[ros-dev] RE: Collection of wine tools on windows

Rolf Kalbermatter rolf.kalbermatter at citeng.com
Wed Feb 23 05:12:58 CST 2005

"Casper Hornstrup" <ch at csh-consult.dk> wrote:

>Yes, but then you need to publish the sources for the non-free
application under the LGPL.
>When using headers to build your application, you create a derived work
of those headers.
>"A "work based on the Library" means either the Library or any
derivative work under copyright
>law: that is to say, a work containing the Library or a portion of it,
either verbatim or with
>modifications and/or translated straightforwardly into another
language. (Hereinafter, translation
>is included without limitation in the term "modification".)"
>"4. You may copy and distribute the Library (or a portion or derivative
of it, under Section 2) in
>object code or executable form under the terms of Sections 1 and 2
above provided that you accompany
>it with the complete corresponding machine-readable source code, which
must be distributed under
>the terms of Sections 1 and 2 above on a medium customarily used for
software interchange."

This is rubish. LGPL is understood by most in such a way, that you can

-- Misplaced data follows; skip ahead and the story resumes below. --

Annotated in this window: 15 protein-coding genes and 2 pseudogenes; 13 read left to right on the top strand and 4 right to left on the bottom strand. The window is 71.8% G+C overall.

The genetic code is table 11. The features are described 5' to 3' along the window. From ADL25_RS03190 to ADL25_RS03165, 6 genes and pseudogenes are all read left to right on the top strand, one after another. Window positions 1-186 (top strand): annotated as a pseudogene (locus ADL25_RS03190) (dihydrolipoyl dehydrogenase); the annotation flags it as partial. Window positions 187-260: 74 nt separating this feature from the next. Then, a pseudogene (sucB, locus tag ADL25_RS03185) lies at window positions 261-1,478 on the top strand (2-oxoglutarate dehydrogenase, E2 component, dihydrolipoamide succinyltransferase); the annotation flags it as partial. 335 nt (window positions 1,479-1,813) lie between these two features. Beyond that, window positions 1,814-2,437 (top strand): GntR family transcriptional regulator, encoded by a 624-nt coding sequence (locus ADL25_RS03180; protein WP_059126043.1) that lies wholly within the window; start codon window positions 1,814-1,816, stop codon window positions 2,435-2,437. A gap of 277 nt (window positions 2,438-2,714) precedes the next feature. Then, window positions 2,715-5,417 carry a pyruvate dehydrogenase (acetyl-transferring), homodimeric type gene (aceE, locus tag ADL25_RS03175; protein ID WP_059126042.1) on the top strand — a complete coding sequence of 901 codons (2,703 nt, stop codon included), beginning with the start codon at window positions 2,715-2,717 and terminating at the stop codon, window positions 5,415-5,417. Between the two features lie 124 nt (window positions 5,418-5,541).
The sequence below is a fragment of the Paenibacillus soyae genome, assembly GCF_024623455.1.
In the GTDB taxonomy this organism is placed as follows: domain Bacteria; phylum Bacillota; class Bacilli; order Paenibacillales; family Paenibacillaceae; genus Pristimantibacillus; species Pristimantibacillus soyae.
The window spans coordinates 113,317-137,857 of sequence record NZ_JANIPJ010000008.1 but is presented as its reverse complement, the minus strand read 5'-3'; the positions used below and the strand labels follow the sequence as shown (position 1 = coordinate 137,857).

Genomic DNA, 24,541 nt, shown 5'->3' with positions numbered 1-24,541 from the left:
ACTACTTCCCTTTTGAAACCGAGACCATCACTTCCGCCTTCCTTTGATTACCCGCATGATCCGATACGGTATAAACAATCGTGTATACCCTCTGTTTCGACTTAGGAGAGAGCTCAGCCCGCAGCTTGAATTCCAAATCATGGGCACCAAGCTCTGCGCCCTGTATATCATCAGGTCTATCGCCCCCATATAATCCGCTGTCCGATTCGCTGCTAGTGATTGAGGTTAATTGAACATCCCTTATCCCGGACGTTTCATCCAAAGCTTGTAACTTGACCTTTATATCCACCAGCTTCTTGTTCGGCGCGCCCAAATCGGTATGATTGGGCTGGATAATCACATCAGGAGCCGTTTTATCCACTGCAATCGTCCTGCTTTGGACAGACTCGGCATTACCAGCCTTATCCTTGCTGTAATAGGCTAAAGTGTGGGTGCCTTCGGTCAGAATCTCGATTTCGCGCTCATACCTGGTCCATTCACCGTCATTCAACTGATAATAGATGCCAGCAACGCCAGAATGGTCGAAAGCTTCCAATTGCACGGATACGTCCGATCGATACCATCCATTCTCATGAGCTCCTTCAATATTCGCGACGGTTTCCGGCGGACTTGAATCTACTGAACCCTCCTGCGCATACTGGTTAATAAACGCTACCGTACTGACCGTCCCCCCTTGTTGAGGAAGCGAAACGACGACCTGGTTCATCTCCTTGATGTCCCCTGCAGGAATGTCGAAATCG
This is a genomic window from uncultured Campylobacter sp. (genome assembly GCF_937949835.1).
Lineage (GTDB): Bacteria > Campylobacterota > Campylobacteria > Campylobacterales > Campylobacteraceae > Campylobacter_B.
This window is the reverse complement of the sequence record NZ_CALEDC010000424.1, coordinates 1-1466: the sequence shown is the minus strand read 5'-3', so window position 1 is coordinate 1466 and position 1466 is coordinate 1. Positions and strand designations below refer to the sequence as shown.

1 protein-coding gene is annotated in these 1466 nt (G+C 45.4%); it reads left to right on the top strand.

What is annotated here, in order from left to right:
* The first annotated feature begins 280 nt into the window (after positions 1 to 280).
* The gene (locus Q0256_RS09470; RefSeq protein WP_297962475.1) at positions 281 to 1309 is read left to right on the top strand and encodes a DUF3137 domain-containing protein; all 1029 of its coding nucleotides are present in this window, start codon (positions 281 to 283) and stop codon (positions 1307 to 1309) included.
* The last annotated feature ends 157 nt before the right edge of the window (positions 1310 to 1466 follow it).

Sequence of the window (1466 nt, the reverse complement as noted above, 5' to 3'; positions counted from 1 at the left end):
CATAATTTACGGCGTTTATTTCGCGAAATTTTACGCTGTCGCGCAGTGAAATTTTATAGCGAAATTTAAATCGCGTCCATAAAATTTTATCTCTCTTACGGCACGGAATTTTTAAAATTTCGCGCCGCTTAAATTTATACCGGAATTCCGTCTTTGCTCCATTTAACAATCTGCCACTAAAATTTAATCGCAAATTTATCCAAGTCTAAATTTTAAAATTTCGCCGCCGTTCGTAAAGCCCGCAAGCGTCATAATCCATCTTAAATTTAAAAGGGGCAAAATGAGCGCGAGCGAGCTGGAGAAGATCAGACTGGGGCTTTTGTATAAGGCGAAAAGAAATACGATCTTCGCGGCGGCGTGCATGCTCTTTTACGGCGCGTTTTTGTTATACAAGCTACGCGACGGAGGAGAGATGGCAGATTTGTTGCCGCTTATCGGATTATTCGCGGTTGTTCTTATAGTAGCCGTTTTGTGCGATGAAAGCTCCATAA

use a library in a closed
source application as long as you do not make that library a static
dependency in your app, meaning
that the user could replace that LGPLed library with a newer, compatible
version of his and your
app still works. Shared libs (or DLLs) clearly are not a static
dependency. You are obliged to
provide to users of your closed source app and other interested parties
the (possibly modified)
sources of the LGPL library only, either directly on the media where you
distribute your app with
or under reasonable terms on request.
A download link to Wine seems a very reasonable term to me as long as
you didn't make modifications
to it, or took care to at least provide a patch with those modifications
to the project in question.

With public headers for a library, it could be argued that they do not
really provide any code
(in most cases) and therefore are even less protectable in the interest
of portability and
interoperation compatibility.

If it wouldn't be that way nobody could possibly write a closed source
application to run under
Linux as the kernel and it's headers are under the even more
"restrictive" GPL license and every
app has to link to the OS kernel (and use the appropriate headers) in
some ways to be operable.

Rolf Kalbermatter

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